“Which I can and will realise. I shall begin to-day. This morning I wrote t_y banker in London to send me certain jewels he has in his keeping,—heirloom_or the ladies of Thornfield. In a day or two I hope to pour them into you_ap: for every privilege, every attention shall be yours that I would accord _eer’s daughter, if about to marry her.”
“Oh, sir!—never rain jewels! I don’t like to hear them spoken of. Jewels fo_ane Eyre sounds unnatural and strange: I would rather not have them.”
“I will myself put the diamond chain round your neck, and the circlet on you_orehead,—which it will become: for nature, at least, has stamped her paten_f nobility on this brow, Jane; and I will clasp the bracelets on these fin_rists, and load these fairy-like fingers with rings.”
“No, no, sir! think of other subjects, and speak of other things, and i_nother strain. Don’t address me as if I were a beauty; I am your plain, Quakerish governess.”
“You are a beauty in my eyes, and a beauty just after the desire of m_eart,—delicate and aërial.”
“Puny and insignificant, you mean. You are dreaming, sir,—or you ar_neering. For God’s sake don’t be ironical!”
“I will make the world acknowledge you a beauty, too,” he went on, while _eally became uneasy at the strain he had adopted, because I felt he wa_ither deluding himself or trying to delude me. “I will attire my Jane i_atin and lace, and she shall have roses in her hair; and I will cover th_ead I love best with a priceless veil.”
“And then you won’t know me, sir; and I shall not be your Jane Eyre an_onger, but an ape in a harlequin’s jacket—a jay in borrowed plumes. I woul_s soon see you, Mr. Rochester, tricked out in stage-trappings, as myself cla_n a court-lady’s robe; and I don’t call you handsome, sir, though I love yo_ost dearly: far too dearly to flatter you. Don’t flatter me.”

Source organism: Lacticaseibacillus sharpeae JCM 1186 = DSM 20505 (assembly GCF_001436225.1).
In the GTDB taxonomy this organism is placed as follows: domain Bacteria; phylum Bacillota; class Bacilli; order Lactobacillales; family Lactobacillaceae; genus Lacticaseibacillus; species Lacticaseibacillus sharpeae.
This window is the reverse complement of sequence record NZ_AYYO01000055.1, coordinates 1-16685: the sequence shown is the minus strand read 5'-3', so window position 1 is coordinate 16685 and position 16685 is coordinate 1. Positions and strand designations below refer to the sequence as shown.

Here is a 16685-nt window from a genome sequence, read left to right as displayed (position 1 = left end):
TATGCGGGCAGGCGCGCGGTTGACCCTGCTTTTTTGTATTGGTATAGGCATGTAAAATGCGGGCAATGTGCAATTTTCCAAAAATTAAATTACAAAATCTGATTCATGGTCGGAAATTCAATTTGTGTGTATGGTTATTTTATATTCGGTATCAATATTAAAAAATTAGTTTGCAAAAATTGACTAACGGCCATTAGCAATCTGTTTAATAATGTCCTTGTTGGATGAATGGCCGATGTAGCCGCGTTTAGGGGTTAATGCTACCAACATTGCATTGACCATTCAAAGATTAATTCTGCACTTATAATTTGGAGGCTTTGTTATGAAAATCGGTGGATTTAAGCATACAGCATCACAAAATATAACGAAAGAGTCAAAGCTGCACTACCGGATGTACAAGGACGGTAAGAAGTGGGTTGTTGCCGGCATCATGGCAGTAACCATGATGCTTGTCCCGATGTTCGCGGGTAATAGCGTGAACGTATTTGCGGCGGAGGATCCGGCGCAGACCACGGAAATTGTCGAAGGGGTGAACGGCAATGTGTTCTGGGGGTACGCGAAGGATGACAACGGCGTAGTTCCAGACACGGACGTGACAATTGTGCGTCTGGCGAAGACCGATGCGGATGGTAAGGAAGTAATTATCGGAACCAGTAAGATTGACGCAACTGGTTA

He pursued his theme, however, without noticing my deprecation. “This ver_ay I shall take you in the carriage to Millcote, and you must choose som_resses for yourself. I told you we shall be married in four weeks. Th_edding is to take place quietly, in the church down below yonder; and then _hall waft you away at once to town. After a brief stay there, I shall bea_y treasure to regions nearer the sun: to French vineyards and Italian plains; and she shall see whatever is famous in old story and in modern record: sh_hall taste, too, of the life of cities; and she shall learn to value hersel_y just comparison with others.”
“Shall I travel?—and with you, sir?”
“You shall sojourn at Paris, Rome, and Naples: at Florence, Venice, an_ienna: all the ground I have wandered over shall be re-trodden by you: wherever I stamped my hoof, your sylph’s foot shall step also. Ten year_ince, I flew through Europe half mad; with disgust, hate, and rage as m_ompanions: now I shall revisit it healed and cleansed, with a very angel a_y comforter.”
I laughed at him as he said this. “I am not an angel,” I asserted; “and _ill not be one till I die: I will be myself. Mr. Rochester, you must neithe_xpect nor exact anything celestial of me—for you will not get it, any mor_han I shall get it of you: which I do not at all anticipate.”
“What do you anticipate of me?”
“For a little while you will perhaps be as you are now,—a very little while; and then you will turn cool; and then you will be capricious; and then yo_ill be stern, and I shall have much ado to please you: but when you get wel_sed to me, you will perhaps like me again,— _like_ me, I say, not _love_ me.